Scientists on Monday announced the invention of a heat shield that derives its design from cloaking devices that diffuse light.
The team, lead by Sebastien Guenneau of the University of Aix-Marseille and colleagues at the French national research council, say they have devised a mathematical model that allows for the cloaking of heat energy.
The study, which is published in a paper in the journal Optics Express on Monday, finds that heat may act very similar to light. By controlling how heat flows around an object, scientists say they are able to better shield objects.
“Heat isn’t a wave – it simply diffuses from hot to cold regions,” said Mr. Guenneau. “The mathematics and physics at play are much different. For instance, a wave can travel long distances with little attenuation, whereas temperature usually diffuses over smaller distances.”
Thus far, the heat shield has little practical use. The study has yet to produce a prototype capable of diffusing the heat energy of a human, although scientists say that a working model is likely within a few years.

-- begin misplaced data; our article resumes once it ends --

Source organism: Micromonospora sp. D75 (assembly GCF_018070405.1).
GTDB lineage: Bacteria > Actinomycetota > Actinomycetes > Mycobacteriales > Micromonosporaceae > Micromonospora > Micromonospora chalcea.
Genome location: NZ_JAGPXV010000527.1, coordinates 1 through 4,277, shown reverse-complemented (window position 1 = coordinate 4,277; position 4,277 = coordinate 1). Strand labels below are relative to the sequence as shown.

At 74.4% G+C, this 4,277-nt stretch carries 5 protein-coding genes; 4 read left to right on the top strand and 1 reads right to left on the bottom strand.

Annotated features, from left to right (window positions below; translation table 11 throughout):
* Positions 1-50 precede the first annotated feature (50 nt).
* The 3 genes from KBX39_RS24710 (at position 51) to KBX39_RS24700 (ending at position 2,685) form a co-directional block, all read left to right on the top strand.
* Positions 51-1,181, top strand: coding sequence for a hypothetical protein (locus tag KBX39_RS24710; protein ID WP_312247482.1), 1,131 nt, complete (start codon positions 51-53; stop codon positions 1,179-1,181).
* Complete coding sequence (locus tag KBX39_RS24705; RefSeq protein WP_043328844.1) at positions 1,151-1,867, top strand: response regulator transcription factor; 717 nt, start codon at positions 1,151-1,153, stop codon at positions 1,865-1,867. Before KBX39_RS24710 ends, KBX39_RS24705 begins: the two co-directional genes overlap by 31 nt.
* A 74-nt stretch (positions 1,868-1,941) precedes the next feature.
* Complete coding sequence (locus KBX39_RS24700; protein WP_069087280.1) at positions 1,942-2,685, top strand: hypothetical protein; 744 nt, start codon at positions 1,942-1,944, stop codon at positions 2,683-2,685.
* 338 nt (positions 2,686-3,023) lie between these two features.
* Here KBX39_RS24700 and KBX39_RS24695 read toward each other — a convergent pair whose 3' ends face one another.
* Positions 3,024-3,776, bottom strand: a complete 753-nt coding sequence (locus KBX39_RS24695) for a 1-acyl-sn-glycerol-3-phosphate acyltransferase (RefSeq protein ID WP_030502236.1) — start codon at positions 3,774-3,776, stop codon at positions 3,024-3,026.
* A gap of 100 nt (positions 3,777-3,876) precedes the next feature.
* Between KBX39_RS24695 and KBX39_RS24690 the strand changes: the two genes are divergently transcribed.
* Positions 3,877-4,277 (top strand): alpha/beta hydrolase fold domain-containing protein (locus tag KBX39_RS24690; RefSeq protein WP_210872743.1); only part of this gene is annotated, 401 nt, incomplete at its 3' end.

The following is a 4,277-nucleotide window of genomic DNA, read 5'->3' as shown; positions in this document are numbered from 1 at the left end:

The experiment reportedly focused on diffusing the heat energy on a micro-level. By controlling how heat flows, the paper’s authors intend to build materials that keep electronics cool or concentrate heat for solar power generation. The team noted that the tests revealed that the heat shield would keep components cool, which is of big interest to the electronic industry, which spends millions of dollars just trying to keep servers from overheating.
The process, which has been dubbed thermal cloaking, comes as scientists earlier this year announced successful attempts to fully clock object by distorting light waves.
It remains unclear whether the military has any interest in the technology. Military officials would likely use the technology to create more stealth armor, allowing soldiers to patrol areas without facing detection from infrared lenses.
Currently the military is able to use infrared technology to locate enemies and help track movement. Putting up an invisible shield would allow complete freedom and the upper hand to whoever has the cloak. Adaptiv technology, developed by BAE Systems, has already used this technology as a test-run on military tanks.
The study comes as a team at Cornell University earlier this year, working with the support of DARPA, announced that they managed to hide an event for 40 picoseconds by altering the speed of light beams, similar to those used for data transmission. The experiment is thought to be the first time that scientists have succeeded in masking an event, leading to speculation that cloaking devices are closer than previously thought.
The team of scientists are now working to develop prototypes of their thermal cloaks for microelectronics, which they expect to have ready within the next few months.